Every now and then, a fighter comes along who strikes fear into most of his opponents. Mike Tyson is the first name that springs to mind for modern boxing, and it was that pure intimidation factor, and the resulting knockout brutality of his fights, that made Tyson such an enormous global star at his peak, and even well past it.
Nowadays, we may not have a heavyweight human highlight reel, but we do have Gennady Golovkin. While the similarities between Tyson and Golovkin are seemingly few, they do share something: they're amazing GIF material. The way Golovkin batters opponents with power and precision makes for some pretty stunning reactions from his opponents. Remember, these are all professional boxers. And none of them suck at it, either.
Let's start with Golovkin's 2012 beatdown of Grzegorz Proksa. This was the HBO debut for both men. At one point, Proksa looked like a rising star in the division, a Sergio Martinez-like fighter with confidence, style, power, and skill. A shock upset loss to Kerry Hope in 2012 was avenged in 2013, and Proksa made his way to the U.S. to take on Gennady Golovkin, another top European name in the division.
Here's Proksa dealing with Golovkin's power and combination punching prowess:
Proksa's trip to the canvas comes after hard body shots and brain-rattling blows to the head, and the expression on his face as he hits the mat is almost one of relief as much as it is awe and bewilderment. Proksa never stopped throwing punches at Golovkin and gave his best, but his face at the end of this GIF tells the tale of the fight pretty well.
In 2013, former title challenger Matthew Macklin was set up as Golovkin's toughest challenge to date. Instead of any serious challenge, Golovkin ripped through the Irishman, hammering him with body shots. Here's the third round finish of the fight, with Macklin doubled over and wincing in pain from GGG's assault.
Later in 2013, Golovkin fought Curtis Stevens. This was an eye-opening topic of discussion in the Golovkin-Lemieux Face Off from HBO, as GGG told Max Kellerman about his memories of the fight, and his desire to carry Stevens as long as possible to punish him for his pre-fight comments and trash talk.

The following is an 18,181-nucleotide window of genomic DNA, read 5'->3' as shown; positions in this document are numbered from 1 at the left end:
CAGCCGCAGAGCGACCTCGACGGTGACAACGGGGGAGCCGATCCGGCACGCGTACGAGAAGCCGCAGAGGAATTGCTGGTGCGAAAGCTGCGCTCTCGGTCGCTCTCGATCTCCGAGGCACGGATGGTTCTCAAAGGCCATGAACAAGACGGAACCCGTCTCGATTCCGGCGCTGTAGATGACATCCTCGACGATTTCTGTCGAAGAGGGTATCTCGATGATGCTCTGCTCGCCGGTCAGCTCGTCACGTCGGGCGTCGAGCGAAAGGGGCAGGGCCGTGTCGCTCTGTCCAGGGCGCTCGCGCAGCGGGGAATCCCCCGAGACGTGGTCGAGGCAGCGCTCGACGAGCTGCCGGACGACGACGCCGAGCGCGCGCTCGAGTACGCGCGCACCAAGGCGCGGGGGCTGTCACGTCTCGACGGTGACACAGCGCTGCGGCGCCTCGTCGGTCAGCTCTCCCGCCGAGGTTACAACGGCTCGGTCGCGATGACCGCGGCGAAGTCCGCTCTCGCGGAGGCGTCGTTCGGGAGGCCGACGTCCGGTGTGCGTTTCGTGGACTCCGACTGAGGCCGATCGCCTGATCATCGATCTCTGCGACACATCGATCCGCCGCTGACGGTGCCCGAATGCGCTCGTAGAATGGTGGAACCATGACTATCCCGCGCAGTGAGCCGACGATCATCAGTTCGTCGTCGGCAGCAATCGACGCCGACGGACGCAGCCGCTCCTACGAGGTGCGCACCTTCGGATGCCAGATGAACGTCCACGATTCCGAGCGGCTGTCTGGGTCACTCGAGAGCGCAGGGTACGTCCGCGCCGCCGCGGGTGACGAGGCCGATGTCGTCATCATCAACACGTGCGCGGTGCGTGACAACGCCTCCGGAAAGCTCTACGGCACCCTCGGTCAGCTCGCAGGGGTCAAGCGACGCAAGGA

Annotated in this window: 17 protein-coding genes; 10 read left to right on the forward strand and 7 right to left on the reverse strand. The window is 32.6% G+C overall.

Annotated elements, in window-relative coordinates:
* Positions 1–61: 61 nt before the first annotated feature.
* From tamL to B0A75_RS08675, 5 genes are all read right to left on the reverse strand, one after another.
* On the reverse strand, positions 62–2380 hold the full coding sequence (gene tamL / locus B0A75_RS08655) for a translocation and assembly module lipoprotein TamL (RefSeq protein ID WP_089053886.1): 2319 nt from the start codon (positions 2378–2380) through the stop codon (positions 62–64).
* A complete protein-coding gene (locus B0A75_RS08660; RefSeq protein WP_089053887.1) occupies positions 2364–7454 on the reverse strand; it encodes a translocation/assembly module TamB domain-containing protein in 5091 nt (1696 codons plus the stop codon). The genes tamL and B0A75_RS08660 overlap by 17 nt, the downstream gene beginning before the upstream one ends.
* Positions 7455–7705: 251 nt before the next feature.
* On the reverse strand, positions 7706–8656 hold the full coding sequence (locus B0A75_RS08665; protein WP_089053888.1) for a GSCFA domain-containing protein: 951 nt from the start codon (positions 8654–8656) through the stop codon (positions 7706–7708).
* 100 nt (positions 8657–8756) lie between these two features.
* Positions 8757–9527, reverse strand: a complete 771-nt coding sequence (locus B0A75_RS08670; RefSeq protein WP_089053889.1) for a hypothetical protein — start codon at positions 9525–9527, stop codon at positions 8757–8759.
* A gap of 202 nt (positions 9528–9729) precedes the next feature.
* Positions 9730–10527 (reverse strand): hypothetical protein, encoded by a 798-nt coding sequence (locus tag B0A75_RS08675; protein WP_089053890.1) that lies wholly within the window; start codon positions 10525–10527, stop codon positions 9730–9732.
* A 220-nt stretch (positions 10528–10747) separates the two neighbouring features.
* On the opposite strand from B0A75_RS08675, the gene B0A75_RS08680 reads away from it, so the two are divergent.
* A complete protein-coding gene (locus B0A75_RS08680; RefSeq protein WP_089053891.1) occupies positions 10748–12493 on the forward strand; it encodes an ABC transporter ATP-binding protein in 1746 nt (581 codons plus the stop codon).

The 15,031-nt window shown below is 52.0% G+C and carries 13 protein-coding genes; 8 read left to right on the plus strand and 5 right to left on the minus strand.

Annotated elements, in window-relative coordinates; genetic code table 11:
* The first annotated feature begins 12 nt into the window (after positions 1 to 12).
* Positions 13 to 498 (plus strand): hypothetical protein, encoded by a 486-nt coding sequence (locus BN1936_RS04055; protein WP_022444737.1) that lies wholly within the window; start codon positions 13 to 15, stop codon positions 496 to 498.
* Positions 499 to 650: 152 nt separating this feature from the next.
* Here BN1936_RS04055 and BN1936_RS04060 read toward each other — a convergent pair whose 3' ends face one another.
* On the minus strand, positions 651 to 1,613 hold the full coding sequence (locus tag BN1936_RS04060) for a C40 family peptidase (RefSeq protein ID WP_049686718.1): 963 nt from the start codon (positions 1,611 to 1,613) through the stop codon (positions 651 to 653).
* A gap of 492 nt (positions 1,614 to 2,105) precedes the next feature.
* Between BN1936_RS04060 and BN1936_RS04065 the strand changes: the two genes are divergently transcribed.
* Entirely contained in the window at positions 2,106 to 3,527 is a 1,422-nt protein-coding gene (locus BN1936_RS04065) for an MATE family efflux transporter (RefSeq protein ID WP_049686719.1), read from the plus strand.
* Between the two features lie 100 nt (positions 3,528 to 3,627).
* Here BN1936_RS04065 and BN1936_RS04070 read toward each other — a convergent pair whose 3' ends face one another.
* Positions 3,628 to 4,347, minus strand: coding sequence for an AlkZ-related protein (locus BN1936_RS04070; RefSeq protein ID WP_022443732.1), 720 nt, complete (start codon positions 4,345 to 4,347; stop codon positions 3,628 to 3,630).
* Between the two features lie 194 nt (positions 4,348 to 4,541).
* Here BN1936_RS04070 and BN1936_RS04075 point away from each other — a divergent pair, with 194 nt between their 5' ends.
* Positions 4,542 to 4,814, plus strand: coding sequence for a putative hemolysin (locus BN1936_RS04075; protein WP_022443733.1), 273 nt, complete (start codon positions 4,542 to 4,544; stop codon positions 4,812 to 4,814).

"You want streetfight? Let's go. I show you. We have time. We have 12 rounds. I beat him. Beat him, beat him, beat him."
This is the mother of all Golovkin GIFs, of course:
In 2014, Golovkin met former titleholder Daniel Geale of Australia, a good boxer who in theory could have presented some matchup problems for Golovkin had he been able to, you know, box. He couldn't, really. Golovkin's aggression had Geale off balance from the get-go. When Geale planted his feet and looked to do something different -- trade shots -- the plan backfired. As he landed a clean right hand, Golovkin landed one in return, and dropped Geale, who decided that was enough.
Martin Murray gave it a go against GGG in February of this year, meeting Golovkin in Monte Carlo. Murray, like Macklin before him, had given Felix Sturm and Sergio Martinez pretty tough outings already. He drew with Sturm in Germany and was arguably the deserving winner in a loss to Martinez in Argentina. And he went 11 rounds with GGG, too. He's a tough guy. And Golovkin beat the crap out of him pretty much the entire fight.
First, here's Murray with a classic delayed reaction to a body shot. Murray takes the shot, dances a couple of steps, shouts in pain, and takes a knee.
Here's slow motion of the punching connecting to Murray's stomach:
Later in the fight, Murray was sent reeling on a right hand that landed to the top of his head:
Four months after beating Murray, Golovkin faced Willie Monroe Jr, a totally different style of fighter. GGG vs a slick southpaw went about the same as GGG vs everyone else: smash, bash, punish, finish. HBO got great camera angles on a pair of knockdowns in the fight.
Here's Monroe tumbling to the canvas thanks to a well-placed left hook from Golovkin:
Here's Monroe going down the other way, this time back-first, while trying to escape Golovkin's pressure and eating a right hand:
The way that these fighters react to the power of Golovkin (33-0, 30 KO) is wild, and part of what makes him so fun to watch. He drops people from all different sorts of positions, with all kinds of punches, in several different situations and spots in a fight. He doesn't have a single money punch. Everything GGG throws does damage, and he throws with the intent of ending fights. But he's not some one-dimensional brawler, either. With all that power, he still manages to surprise opponents because he hits them with stuff they either don't see coming or frankly cannot prepare to avoid.
David Lemieux (34-2, 31 KO) also has power, but not like Golovkin does. Lemieux's power is more straightforward -- he hits really hard. But he's not as difficult to combat or defend as Golovkin, and that's why GGG is the heavy favorite and why Lemieux has what seems to be a very tall task in front of him on Saturday.